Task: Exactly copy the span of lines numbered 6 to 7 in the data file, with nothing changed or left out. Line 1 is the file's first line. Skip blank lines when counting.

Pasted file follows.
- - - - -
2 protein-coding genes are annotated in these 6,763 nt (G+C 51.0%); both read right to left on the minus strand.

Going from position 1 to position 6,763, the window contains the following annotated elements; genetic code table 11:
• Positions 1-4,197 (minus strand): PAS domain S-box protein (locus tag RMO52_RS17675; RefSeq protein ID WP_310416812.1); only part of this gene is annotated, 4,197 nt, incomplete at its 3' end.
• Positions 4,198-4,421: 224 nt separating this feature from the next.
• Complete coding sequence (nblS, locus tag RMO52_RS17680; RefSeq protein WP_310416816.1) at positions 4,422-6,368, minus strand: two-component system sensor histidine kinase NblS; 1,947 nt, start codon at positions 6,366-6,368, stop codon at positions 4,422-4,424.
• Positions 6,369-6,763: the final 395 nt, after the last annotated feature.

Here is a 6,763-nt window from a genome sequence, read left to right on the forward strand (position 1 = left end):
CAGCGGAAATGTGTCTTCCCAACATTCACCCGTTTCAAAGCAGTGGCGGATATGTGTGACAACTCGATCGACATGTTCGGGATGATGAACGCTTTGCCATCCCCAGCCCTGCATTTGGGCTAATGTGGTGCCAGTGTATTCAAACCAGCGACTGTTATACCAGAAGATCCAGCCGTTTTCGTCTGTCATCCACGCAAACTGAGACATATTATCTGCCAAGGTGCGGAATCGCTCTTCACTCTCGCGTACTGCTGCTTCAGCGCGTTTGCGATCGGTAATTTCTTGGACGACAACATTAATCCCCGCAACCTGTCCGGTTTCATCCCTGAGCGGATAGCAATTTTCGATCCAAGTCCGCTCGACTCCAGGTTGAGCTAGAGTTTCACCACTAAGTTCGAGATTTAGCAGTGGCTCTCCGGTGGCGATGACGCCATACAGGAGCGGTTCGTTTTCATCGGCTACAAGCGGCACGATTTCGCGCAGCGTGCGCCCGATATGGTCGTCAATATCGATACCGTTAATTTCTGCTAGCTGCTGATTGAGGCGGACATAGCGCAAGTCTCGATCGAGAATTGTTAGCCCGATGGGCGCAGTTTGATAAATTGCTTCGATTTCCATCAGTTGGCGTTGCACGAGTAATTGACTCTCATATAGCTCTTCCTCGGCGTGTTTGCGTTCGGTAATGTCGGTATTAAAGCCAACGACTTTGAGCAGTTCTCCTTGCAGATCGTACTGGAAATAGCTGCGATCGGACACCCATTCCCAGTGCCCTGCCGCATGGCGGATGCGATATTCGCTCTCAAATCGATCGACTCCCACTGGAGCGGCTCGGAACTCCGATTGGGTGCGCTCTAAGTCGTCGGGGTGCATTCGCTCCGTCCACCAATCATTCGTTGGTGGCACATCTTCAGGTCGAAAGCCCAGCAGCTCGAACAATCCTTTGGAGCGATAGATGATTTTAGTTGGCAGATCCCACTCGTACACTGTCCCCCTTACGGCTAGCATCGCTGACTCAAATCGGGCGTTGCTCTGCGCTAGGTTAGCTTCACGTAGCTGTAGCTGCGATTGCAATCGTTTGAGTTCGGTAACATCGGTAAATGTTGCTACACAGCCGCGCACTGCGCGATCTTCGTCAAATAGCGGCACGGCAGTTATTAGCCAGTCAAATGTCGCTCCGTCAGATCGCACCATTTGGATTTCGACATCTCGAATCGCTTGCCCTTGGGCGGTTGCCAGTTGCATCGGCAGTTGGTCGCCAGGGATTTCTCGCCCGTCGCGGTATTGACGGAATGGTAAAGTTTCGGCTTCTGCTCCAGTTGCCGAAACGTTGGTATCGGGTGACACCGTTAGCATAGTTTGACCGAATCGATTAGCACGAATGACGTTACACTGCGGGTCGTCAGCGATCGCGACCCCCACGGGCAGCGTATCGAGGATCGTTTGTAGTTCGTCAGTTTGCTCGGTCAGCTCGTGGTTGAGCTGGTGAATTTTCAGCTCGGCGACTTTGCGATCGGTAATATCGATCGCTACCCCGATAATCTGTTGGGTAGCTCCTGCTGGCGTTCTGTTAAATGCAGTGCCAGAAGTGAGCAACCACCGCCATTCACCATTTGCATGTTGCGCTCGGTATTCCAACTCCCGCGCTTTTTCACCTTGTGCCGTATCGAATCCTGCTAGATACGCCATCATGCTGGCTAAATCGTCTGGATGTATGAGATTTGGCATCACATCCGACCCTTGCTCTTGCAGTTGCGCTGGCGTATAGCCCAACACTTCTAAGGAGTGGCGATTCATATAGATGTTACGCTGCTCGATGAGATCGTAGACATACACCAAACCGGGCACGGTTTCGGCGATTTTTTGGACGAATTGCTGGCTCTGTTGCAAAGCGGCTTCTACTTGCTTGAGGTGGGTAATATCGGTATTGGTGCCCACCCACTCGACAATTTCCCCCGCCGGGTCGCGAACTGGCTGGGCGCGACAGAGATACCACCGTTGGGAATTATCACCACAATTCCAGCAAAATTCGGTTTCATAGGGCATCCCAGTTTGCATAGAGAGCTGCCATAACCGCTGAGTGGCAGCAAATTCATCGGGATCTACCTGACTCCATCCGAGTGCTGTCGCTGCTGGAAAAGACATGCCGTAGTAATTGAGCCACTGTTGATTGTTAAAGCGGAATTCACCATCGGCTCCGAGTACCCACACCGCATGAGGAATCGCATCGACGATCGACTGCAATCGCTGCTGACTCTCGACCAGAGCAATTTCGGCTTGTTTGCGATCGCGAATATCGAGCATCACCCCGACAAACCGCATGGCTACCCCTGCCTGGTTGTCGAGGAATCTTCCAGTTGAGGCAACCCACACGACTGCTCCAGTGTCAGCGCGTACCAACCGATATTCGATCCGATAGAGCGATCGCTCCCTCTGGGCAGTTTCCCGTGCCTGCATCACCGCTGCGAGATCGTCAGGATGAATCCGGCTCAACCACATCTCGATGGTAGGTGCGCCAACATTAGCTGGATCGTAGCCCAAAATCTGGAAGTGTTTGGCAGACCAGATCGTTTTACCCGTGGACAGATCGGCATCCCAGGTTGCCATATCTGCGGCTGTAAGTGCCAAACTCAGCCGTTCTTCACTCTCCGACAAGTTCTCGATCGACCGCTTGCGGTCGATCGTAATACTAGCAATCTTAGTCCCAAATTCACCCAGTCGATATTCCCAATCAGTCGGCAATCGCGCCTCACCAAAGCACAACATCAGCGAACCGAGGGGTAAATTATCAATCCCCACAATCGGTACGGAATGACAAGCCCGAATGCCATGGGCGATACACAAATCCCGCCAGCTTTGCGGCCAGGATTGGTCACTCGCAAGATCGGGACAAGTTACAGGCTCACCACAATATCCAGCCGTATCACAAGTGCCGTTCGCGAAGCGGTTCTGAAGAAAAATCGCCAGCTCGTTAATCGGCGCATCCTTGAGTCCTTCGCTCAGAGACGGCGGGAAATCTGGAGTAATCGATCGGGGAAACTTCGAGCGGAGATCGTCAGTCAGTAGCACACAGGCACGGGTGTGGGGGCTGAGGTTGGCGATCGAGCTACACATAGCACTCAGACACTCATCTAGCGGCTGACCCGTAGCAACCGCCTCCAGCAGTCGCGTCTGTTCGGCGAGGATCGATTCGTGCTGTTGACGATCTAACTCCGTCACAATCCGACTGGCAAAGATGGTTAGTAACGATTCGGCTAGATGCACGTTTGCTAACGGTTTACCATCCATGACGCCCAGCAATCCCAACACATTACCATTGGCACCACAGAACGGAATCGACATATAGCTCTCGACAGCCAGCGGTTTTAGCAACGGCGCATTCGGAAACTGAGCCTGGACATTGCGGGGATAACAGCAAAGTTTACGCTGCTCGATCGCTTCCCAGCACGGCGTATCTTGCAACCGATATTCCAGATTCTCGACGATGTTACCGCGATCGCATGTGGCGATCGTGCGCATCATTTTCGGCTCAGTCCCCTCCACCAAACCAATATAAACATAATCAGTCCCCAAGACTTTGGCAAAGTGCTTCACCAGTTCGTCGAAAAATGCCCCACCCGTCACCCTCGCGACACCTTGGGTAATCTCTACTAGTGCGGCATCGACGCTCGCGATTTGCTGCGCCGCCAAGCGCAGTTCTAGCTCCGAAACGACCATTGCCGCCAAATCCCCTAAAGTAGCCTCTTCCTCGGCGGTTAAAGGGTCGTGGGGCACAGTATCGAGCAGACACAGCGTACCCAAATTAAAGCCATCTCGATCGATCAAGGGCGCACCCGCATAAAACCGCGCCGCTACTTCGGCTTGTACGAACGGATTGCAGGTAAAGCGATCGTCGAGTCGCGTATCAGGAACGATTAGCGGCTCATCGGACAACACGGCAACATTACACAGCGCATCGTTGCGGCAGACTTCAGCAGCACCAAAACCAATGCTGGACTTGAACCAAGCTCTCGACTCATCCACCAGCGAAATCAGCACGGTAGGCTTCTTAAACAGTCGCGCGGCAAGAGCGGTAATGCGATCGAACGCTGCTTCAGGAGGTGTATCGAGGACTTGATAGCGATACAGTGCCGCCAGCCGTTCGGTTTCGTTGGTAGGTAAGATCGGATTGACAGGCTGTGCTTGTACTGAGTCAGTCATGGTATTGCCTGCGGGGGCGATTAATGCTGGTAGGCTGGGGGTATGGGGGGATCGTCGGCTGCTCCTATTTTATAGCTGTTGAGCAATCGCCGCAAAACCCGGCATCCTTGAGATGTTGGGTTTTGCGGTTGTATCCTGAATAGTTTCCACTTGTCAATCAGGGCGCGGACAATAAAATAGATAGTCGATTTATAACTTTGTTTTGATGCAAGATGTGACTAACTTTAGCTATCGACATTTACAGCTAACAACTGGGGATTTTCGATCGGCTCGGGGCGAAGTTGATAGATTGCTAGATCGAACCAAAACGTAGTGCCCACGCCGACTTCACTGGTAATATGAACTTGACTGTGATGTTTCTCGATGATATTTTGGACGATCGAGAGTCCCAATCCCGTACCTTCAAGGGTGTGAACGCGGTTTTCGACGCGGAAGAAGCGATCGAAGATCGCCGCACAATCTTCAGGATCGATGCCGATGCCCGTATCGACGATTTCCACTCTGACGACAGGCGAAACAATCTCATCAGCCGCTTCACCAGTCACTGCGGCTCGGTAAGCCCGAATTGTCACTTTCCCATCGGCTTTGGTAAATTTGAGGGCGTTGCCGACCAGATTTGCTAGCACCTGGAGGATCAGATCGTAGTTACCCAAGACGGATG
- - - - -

• Positions 6,369-6,763: the final 395 nt, after the last annotated feature.

Here is a 6,763-nt window from a genome sequence, read left to right on the forward strand (position 1 = left end):